It could have been a moment of triumph for Europe—a symbol of global relevance and power when it was most needed. Instead, the failed merger between continental European aerospace giant EADS and British BAE Systems, two of Europe’s largest defense companies, is an alarming sign of the increasing irrelevance of Europe.The Financial Times has gathered opinions from defense industry experts, who are united in the belief that this will be a major setback for Europe:
“There had been a real hope in the US that this was a moment when Europeans could pool and share among themselves properly, overcoming duplication of effort and give real status in defence procurement. Americans I have spoken to are astonished that European leaders pulled the plug.”“The EADS-BAE deal promised an industrial big bang that could have created real new perspectives for Europe as an actor in defence,” says Camille Grand, head of France’s Fondation Pour La Recherche Stratégique think-tank. “My fear is we are now right back to square one.”Europe may only wake up to its declining capability when it faces an external shock where the US refuses to lead. “Historians will see the collapse of the EADS-BAE deal as a huge moment, a landmark in Europe’s decline,” says Dr Louth of RUSI. Mr Grand agrees: “More than ever, the big risk ahead is that Europe simply vanishes from the security map.”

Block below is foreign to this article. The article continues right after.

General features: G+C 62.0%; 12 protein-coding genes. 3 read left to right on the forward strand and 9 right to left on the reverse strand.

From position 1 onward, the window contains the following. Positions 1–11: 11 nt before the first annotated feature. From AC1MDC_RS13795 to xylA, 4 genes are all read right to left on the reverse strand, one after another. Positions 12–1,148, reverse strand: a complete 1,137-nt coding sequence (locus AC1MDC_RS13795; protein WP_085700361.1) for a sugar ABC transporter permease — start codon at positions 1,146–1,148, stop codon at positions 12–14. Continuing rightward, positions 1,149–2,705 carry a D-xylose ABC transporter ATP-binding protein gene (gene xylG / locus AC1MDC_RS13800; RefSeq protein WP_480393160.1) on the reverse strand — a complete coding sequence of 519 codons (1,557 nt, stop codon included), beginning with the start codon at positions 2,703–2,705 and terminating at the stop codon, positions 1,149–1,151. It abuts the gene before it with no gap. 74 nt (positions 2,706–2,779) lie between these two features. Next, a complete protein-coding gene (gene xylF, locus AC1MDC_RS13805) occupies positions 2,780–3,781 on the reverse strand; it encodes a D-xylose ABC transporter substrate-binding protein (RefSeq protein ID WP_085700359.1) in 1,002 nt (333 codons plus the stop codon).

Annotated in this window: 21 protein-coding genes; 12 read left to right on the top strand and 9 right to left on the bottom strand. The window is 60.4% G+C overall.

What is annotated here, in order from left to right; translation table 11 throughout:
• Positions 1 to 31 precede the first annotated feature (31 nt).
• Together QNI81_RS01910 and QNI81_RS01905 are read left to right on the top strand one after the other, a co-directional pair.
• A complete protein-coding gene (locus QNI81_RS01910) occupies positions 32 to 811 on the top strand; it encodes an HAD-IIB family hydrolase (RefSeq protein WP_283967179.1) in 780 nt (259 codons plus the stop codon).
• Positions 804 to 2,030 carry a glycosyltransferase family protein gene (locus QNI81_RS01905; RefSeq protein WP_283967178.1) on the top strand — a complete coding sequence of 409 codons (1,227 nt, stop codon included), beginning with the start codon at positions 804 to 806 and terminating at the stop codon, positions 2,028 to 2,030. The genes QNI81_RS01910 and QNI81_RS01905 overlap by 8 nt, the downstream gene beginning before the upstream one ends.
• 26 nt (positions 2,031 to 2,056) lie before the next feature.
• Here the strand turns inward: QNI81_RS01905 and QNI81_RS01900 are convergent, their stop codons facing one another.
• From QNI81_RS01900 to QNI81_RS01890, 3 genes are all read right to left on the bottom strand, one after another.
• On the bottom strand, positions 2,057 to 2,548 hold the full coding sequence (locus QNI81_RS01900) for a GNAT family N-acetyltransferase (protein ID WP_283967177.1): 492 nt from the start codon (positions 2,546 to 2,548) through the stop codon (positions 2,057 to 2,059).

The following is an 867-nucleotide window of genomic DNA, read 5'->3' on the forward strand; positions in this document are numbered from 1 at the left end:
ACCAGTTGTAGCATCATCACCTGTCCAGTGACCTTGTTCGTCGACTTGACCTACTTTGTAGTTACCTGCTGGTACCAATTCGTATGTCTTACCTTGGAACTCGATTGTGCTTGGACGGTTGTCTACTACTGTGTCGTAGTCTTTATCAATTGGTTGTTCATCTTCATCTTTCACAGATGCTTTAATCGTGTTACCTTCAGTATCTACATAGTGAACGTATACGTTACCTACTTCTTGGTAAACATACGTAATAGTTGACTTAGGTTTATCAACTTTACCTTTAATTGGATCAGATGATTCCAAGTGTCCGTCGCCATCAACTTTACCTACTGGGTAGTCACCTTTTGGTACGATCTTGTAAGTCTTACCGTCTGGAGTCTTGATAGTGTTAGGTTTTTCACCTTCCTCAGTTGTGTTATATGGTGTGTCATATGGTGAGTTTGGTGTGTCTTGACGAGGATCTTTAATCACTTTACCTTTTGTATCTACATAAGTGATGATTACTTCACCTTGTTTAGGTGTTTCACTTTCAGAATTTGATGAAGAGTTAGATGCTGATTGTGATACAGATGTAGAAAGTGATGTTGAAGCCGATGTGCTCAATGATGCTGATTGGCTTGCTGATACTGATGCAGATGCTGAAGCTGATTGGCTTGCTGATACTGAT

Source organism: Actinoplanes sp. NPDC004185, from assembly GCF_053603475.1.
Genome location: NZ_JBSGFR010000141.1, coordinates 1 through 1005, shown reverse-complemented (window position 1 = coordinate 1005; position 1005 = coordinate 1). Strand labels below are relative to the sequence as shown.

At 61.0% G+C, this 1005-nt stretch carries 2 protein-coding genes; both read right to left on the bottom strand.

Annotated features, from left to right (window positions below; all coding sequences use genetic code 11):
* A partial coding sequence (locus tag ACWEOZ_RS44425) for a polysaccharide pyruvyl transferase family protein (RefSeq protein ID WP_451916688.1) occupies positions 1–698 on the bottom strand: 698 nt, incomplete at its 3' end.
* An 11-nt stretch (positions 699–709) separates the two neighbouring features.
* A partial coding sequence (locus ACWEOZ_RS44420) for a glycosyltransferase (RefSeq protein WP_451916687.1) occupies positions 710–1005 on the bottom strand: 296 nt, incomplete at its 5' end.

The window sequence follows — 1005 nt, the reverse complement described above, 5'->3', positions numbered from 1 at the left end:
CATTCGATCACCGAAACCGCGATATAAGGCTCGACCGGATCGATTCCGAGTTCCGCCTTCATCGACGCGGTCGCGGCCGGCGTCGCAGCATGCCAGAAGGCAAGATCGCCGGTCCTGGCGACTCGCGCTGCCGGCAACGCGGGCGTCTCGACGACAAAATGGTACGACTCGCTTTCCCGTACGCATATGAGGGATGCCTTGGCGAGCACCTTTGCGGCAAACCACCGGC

This is indeed a massive wasted opportunity for Europe. Rather than take this golden opportunity to enmesh Britain in the European fold, France and Germany have driven it closer to its big Anglophone cousin across the ocean. Rather than leverage the UK’s ties to the Pentagon, continental Europe prefers to avoid the big leagues. And for all the statements about creating a company to represent a modern, integrated Europe, the busted deal has proven that national interests still reign supreme.This time, it was Angela Merkel who wielded her power to block the merger, though she was hardly alone in setting up roadblocks to cooperation. The precise reasons for the collapse are still unclear, but it is becoming increasingly obvious that Europe is unprepared to reverse its slide into irrelevance.